Nick Clegg ignored, in his opening remarks, the death of Bob Crow. Perhaps that enjoyably outspoken trade unionist never bothered to attack Clegg, who was standing in at Prime Minister’s Questions for David Cameron, absent on a visit to Israel.
For Clegg does notice when he is attacked. He went out of his way to respond to criticism of him by Dominic Cummings, until recently Michael Gove’s special adviser, on the question of free school meals.
Clegg got his Lib Dem colleague, Sir Alan Beith (Berwick upon Tweed), to serve up an easy-peasy question about free school meals. This enabled the Deputy Prime Minister to condemn “the slightly inexplicable views of an entirely unknown if highly opinionated ex-party-adviser to the Conservative Party about free school meals”.
How odd to bother to attack someone if he is entirely unknown. But the thin-skinned Clegg at least deserves credit for fighting spirit, most of it directed against Harriet Harman, who was standing in for Ed Miliband.
Harman tried to rile him by asking if there is “any logic to how the Lib Dems vote other than self-interest”. Clegg responded rather well, by accusing Labour of “collective amnesia” about “the terrible suffering of the patients in Mid-Staffordshire and other parts of the NHS” while that party was in power. He also reminded the House of the dreadfully long waiting times to see a doctor in Wales, where Labour is still in government.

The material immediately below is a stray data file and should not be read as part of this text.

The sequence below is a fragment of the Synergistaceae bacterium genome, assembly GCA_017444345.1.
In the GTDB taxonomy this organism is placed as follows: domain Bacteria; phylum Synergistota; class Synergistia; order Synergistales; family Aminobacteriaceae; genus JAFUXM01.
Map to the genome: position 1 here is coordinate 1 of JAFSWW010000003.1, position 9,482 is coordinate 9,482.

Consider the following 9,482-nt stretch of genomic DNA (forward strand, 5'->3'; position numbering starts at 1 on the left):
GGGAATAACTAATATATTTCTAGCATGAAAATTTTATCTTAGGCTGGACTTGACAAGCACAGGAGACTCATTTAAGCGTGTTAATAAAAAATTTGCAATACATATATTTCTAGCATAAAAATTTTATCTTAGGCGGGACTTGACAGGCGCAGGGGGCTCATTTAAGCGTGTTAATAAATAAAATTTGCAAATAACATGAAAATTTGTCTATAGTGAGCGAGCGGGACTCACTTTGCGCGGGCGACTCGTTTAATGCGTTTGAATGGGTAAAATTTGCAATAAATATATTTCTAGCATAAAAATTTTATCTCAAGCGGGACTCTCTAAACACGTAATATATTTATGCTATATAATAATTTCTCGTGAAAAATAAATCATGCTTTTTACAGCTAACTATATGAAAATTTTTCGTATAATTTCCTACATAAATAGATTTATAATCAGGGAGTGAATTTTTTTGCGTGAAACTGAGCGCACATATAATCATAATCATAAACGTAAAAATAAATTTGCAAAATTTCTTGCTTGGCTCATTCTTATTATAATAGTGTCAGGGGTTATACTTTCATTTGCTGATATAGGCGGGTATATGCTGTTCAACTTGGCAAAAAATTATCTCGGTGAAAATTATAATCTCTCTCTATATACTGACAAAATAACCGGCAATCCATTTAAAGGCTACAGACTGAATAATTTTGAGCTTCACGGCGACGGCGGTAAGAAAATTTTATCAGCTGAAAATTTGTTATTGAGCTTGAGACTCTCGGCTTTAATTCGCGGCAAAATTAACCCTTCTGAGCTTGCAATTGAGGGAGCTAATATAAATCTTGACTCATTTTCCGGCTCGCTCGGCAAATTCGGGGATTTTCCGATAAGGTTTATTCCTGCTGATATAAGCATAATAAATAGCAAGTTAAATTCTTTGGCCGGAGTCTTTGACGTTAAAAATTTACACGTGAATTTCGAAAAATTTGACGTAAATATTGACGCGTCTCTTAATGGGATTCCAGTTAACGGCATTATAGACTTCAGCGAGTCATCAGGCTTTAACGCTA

The Deputy Prime Minister enjoyed pointing out that Labour had kept the top rate of tax at 40 pence for 13 years. And he said Labour had given “a kick in the teeth” to young people who are trying to get apprenticeships.
Harman possesses admirable courage and fighting spirit: her style made a refreshing change to Miliband’s clever but somehow less than wholehearted observations. But her directness got her nowhere, for it just elicited a similar directness from Clegg. It is difficult to imagine the Lib Dems under his leadership doing a deal with the Labour Party.
Kevin Brennan (Lab, Cardiff West) referred to the recent victory in a council election in Nottingham of a Bus Pass Elvis Party candidate over a Lib Dem, and suggested Clegg himself could be described by paraphrasing a song by the original Elvis: “You ain’t nothin but a lap dog.”
Clegg could not on the spur of the moment think of a joke to counter that, but said: “At least we’re not the lap dog of the bankers.” He added several more lines of abuse of Labour. Having flattered Cummings by taking him too seriously, he was now flattering Brennan.
But although Clegg’s bark may be worse than his bite, at least he has a bark. It may be said of our multilingual Deputy Prime Minister:
Cet animal est très méchant,
Quand on l’attaque il se défend.